Other Jordan collectibles guaranteed to hold, if not appreciate in value are framed, licensed and autographed photos from his early playing days. Perhaps no single image is more recognized or defines his career than the one taken during his first NBA Slam Dunk competition.

A signed Michael Jordan basketball, like the one pictured here, retails through Upper Deck Authenticated’s website for $1,500. UDA holds the rights to an exclusive licensing deal with Jordan.

An autographed floor section from the United Center in Chicago, where the Bulls played, and classic photo of Jordan’s famed “Wings” photo. It is a little more budget-friendly at $1,000.

Actual game-used and worn items from MJ’s career are at the top of the food chain when it comes to his memorabilia and collectibles. Recent sales in the last few years have ranged in price from $12,000 to $17,000 for his coveted jersey. The jersey pictured here, sold at auction through Grey Flannel last May for $15,180. A far more cost-effective option for owning a piece of MJ’s memorabilia is the actual floor that he played on at the arena he helped build, the United Center in Chicago. This specialty piece contains an autographed floor section and classic photo of Jordan’s famed “Wings” photo and is a bit more budget-friendly at $1,000.

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Perhaps no single image is more recognized or defines his career than the one taken during his first NBA Slam Dunk competition (left). Framed, licensed and autographed, it should to hold, if not appreciate in value. One of Jordan’s most iconic and valuable collectibles was initially simply just a commodity. The original Nike Air Jordan basketball shoe might be worth a small fortune.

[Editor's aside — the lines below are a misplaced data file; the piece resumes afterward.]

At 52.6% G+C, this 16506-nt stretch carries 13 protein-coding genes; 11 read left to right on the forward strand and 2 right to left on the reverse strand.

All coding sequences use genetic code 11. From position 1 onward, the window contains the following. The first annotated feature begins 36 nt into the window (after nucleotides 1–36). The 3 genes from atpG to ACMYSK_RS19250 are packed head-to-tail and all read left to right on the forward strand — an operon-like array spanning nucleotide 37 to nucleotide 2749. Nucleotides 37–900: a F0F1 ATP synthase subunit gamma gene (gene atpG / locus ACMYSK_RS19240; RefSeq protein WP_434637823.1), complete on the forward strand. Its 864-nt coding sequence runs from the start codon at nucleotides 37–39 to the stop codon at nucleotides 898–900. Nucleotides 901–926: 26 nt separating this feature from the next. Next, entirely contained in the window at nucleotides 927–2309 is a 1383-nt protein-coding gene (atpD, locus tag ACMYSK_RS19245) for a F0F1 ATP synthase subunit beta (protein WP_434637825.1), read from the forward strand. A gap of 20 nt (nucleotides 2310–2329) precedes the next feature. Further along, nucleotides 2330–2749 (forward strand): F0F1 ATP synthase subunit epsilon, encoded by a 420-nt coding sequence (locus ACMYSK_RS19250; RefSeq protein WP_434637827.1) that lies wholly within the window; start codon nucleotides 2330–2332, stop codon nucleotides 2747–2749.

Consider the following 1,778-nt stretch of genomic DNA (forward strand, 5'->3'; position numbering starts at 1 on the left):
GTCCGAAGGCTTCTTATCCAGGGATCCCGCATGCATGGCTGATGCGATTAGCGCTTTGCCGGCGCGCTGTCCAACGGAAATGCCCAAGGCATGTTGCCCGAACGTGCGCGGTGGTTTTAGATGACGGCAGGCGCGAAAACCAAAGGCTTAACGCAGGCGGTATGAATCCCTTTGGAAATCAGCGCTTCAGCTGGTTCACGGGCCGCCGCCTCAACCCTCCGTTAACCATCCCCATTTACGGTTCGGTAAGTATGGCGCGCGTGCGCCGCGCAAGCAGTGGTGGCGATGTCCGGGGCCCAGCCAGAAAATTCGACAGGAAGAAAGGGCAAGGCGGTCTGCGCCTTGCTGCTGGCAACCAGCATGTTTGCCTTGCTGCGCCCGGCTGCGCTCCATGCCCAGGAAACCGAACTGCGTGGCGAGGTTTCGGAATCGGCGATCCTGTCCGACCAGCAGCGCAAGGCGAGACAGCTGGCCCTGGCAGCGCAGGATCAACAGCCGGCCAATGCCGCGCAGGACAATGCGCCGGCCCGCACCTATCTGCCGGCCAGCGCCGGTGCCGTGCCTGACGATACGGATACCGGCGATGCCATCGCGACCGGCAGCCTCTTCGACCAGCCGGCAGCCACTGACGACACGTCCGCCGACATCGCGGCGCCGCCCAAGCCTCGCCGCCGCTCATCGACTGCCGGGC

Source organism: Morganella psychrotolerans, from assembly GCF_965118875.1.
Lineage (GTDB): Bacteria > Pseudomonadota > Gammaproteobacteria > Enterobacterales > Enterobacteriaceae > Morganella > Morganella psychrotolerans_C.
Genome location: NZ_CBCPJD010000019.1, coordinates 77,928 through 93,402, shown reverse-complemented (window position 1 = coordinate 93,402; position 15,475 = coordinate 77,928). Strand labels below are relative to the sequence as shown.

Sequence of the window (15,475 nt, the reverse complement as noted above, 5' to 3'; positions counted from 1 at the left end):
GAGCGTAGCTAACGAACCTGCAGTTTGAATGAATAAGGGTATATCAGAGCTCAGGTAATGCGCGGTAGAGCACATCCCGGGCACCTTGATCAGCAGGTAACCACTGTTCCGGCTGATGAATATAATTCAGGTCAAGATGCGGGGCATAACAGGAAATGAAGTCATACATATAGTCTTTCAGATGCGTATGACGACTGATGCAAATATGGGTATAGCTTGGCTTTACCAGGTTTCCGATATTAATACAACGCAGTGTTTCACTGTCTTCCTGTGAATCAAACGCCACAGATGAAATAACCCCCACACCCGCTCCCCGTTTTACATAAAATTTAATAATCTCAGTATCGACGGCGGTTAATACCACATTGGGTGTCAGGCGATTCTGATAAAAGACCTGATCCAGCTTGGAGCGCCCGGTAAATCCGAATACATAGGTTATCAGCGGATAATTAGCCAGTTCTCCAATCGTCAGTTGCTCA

It’s interesting to note that one of his most iconic and valuable collectibles was initially simply just a commodity. The original Air Jordan basketball shoe that helped put upstart athletic shoe and apparel manufacturer Nike on the map now sell for obscene amounts of money when they come to auction. They are also heavily counterfeited and would require an entire article as a separate subject to explain what to look for in terms of identifying an authentic sample. Suffice it to say, if you were a kid lucky enough to own a pair you might be sitting on a small treasure.

As with everything collectible, condition is everything and, although it is hard to imagine, you can find brand new Air Jordan I’s still in the box.

Rob Bertrand has been an active collector of sports cards and memorabilia for more than 20 years. His involvement in the hobby community is well documented, having been the content manager for the Card Corner Club website before the company’s merger with CardboardConnection in 2011, where he is now a staff writer and multimedia content producer. Rob is also the co-host of the sports collectibles hobby’s only live and nationally broadcast radio show, Cardboard Connection Radio. He is the author of the highly respected and trafficked blog, Voice of the Collector and you can follow him on Twitter @VOTC. A dealer himself, Rob runs an online business through eBay, and is frequently asked to consign collections.